Hope this helps

Gregg
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« Reply #1 on: January 14, 2013, 10:17:01 PM »

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« Reply #1 on: January 14, 2013, 10:17:01 PM »

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« Reply #2 on: January 14, 2013, 10:19:17 PM »

Ceriatone makes some 17 different varieties of Dumble clones. Kit and assembled versions. All kinds of mods are possible. There's also Fuchs, Twin Rock and a few other well known clone makers.

Howard Dumble made several hundred amps, and may not be done making them. Just about every one is different. He customized them for the buyer.

A bit of google research time will fill you in on a lot more history.

Someone will hopefully fill in more details about the different kinds, but if you could narrow down what kind of sound you're looking for, it would make life easier for all involved.

I have a Bluesmaster 50w head that I built from a kit, and it's an outstanding amp, exactly what I was hoping for.
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« Reply #3 on: January 15, 2013, 12:34:41 AM »

Ceriatone makes some 17 different varieties of Dumble clones. Kit and assembled versions. All kinds of mods are possible. There's also Fuchs, Twin Rock and a few other well known clone makers. Howard Dumble made several hundred amps, and may not be done making them. Just about every one is different. He customized them for the buyer.  A bit of google research time will fill you in on a lot more history.  Someone will hopefully fill in more details about the different kinds, but if you could narrow down what kind of sound you're looking for, it would make life easier for all involved. I have a Bluesmaster 50w head that I built from a kit, and it's an outstanding amp, exactly what I was hoping for.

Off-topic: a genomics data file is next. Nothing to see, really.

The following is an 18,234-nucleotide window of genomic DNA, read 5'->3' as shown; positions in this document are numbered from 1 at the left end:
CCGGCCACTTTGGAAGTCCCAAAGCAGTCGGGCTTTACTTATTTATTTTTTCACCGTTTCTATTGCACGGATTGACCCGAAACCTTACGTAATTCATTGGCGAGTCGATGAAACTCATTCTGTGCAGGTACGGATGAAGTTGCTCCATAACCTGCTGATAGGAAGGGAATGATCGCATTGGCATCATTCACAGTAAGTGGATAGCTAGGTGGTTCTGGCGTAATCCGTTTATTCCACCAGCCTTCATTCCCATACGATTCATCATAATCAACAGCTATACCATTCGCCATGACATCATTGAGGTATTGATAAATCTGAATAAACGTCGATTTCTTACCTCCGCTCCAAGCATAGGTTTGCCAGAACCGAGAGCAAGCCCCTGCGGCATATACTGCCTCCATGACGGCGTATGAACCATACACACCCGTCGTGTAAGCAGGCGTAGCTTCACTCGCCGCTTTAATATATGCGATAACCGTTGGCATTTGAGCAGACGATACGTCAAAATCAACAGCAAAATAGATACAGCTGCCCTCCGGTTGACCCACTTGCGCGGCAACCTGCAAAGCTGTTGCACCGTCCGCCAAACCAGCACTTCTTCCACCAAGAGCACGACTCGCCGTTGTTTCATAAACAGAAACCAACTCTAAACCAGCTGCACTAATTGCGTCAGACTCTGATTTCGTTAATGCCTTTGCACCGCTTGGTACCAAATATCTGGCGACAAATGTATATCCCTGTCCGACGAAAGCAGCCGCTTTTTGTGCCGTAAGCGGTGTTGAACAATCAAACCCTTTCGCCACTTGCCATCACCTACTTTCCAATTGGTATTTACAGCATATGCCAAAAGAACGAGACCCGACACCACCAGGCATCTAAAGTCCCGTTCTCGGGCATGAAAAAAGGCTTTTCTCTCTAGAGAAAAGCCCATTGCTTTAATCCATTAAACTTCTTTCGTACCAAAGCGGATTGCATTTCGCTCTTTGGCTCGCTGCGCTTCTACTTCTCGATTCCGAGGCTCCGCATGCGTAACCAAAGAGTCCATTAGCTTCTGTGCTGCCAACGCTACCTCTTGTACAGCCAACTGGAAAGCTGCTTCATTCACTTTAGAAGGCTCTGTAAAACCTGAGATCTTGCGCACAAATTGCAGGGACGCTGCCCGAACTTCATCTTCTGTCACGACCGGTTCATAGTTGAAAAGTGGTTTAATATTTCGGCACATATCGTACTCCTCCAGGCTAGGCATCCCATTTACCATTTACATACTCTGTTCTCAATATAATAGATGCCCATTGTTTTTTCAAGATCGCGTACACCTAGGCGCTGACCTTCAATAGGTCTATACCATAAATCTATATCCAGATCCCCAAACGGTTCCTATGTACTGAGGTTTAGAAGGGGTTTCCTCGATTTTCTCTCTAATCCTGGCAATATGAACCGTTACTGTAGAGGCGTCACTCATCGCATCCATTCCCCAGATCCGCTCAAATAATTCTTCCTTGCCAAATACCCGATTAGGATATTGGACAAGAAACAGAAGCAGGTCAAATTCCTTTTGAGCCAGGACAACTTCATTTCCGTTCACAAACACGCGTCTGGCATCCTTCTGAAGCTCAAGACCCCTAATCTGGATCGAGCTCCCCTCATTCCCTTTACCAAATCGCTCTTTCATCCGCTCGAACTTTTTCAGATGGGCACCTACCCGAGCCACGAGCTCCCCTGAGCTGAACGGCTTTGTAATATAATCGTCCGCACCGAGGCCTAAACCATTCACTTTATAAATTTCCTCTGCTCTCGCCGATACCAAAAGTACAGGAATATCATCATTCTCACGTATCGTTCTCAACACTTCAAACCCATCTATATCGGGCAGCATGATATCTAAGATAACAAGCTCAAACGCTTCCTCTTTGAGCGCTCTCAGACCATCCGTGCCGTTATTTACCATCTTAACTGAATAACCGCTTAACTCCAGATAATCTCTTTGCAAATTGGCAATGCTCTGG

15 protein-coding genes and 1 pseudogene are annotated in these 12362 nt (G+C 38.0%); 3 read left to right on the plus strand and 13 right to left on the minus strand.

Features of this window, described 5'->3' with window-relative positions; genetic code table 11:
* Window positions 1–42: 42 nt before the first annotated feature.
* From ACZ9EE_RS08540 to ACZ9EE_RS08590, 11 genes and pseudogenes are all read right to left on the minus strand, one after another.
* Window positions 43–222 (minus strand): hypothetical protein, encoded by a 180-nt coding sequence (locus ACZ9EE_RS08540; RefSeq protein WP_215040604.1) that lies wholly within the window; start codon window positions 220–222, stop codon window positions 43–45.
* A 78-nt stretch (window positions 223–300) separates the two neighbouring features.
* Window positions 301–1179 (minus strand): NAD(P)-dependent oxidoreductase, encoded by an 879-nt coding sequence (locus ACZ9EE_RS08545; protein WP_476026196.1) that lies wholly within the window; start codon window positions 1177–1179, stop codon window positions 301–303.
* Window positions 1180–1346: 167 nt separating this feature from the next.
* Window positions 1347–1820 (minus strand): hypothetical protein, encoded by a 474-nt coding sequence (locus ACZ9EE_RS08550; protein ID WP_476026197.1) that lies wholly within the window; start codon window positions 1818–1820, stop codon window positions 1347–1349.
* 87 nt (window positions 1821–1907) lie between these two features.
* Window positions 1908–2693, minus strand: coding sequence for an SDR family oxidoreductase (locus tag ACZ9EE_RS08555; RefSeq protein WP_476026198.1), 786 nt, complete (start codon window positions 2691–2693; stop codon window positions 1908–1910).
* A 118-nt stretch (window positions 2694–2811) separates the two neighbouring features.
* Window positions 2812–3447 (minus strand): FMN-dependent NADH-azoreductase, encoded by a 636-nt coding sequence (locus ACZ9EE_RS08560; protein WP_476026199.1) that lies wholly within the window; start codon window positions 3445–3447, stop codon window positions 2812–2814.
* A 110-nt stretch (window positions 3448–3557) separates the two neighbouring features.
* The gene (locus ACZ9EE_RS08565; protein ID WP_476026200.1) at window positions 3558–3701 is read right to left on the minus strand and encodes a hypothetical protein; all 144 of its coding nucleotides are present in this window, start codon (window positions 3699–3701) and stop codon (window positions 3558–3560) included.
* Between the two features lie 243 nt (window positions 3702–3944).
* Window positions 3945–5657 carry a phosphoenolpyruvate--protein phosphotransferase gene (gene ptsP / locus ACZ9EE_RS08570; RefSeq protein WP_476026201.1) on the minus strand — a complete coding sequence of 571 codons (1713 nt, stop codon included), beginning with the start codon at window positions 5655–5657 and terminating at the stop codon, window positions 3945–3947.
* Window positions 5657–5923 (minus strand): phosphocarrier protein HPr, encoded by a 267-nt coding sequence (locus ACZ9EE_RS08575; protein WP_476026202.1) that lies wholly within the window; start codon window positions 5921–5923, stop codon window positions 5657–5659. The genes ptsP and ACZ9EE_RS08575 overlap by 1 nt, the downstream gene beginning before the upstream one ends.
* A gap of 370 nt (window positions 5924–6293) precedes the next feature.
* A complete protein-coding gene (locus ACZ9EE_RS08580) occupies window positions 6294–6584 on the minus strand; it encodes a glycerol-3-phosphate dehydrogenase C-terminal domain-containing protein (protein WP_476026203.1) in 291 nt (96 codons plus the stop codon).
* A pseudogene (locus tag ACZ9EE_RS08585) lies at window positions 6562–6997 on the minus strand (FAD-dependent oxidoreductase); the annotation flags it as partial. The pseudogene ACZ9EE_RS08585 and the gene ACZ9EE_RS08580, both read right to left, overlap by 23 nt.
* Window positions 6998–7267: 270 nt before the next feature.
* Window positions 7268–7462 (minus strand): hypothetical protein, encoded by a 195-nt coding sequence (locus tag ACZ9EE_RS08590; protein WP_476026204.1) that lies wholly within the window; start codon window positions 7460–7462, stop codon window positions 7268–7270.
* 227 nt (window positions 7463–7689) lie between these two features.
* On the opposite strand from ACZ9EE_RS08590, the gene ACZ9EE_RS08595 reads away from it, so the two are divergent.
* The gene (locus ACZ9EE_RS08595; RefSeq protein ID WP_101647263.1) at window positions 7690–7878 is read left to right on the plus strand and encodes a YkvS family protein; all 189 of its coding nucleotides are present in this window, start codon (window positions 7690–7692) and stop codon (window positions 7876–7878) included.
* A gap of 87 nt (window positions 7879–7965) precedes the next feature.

Wow, SDuck!  This forum is awesome.  I'm new here ~ never owned a Marshall and have
been a Fender Man with amps and guitars.  But, I want to try the Dumble/Trainwreck thing
rather than Marshall.

To your request for music styles = Rockabilly, Blues, Blues Rock, Classic Rock, Folk Rock, Surf Rock.